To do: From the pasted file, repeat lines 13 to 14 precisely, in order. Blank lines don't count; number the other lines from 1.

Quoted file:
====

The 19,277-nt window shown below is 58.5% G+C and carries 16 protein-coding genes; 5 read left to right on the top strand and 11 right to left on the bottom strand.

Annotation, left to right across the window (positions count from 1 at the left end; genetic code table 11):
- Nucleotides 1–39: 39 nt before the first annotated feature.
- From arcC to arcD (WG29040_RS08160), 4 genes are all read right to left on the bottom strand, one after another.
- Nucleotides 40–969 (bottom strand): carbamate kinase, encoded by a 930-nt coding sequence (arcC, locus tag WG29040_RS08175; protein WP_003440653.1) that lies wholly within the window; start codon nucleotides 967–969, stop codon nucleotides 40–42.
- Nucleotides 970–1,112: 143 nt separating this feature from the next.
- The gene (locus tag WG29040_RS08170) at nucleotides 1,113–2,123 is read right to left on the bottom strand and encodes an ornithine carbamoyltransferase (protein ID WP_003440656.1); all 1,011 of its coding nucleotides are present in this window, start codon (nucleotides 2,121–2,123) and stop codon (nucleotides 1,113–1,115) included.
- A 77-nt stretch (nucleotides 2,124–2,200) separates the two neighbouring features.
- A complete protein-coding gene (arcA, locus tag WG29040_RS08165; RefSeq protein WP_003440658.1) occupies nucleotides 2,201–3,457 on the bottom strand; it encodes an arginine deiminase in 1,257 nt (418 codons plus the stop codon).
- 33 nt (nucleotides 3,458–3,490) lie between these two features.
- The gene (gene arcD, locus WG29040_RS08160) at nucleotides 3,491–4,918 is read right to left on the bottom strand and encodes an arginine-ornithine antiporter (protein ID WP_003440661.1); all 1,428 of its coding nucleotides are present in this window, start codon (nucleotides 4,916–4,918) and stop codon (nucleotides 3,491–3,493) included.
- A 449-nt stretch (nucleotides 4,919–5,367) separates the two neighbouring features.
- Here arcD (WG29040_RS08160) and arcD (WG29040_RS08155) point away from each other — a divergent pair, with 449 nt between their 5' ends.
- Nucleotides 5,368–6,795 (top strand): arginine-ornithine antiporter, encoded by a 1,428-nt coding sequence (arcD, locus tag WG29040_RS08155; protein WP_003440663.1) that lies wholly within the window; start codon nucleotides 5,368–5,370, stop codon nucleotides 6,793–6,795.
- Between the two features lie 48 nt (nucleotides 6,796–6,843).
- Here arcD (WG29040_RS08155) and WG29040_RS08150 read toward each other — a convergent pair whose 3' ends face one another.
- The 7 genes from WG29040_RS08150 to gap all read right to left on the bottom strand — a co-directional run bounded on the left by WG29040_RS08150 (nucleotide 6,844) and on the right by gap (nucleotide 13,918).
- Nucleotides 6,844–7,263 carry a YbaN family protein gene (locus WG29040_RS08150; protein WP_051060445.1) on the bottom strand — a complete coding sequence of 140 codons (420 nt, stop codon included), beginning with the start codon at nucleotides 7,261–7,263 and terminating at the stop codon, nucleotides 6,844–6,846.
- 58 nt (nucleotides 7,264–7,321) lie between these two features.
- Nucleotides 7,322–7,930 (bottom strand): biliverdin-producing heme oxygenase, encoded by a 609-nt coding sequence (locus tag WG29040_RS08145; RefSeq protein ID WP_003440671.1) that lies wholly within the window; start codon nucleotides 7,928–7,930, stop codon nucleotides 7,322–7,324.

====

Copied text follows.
- Here arcD (WG29040_RS08160) and arcD (WG29040_RS08155) point away from each other — a divergent pair, with 449 nt between their 5' ends.
- Nucleotides 5,368–6,795 (top strand): arginine-ornithine antiporter, encoded by a 1,428-nt coding sequence (arcD, locus tag WG29040_RS08155; protein WP_003440663.1) that lies wholly within the window; start codon nucleotides 5,368–5,370, stop codon nucleotides 6,793–6,795.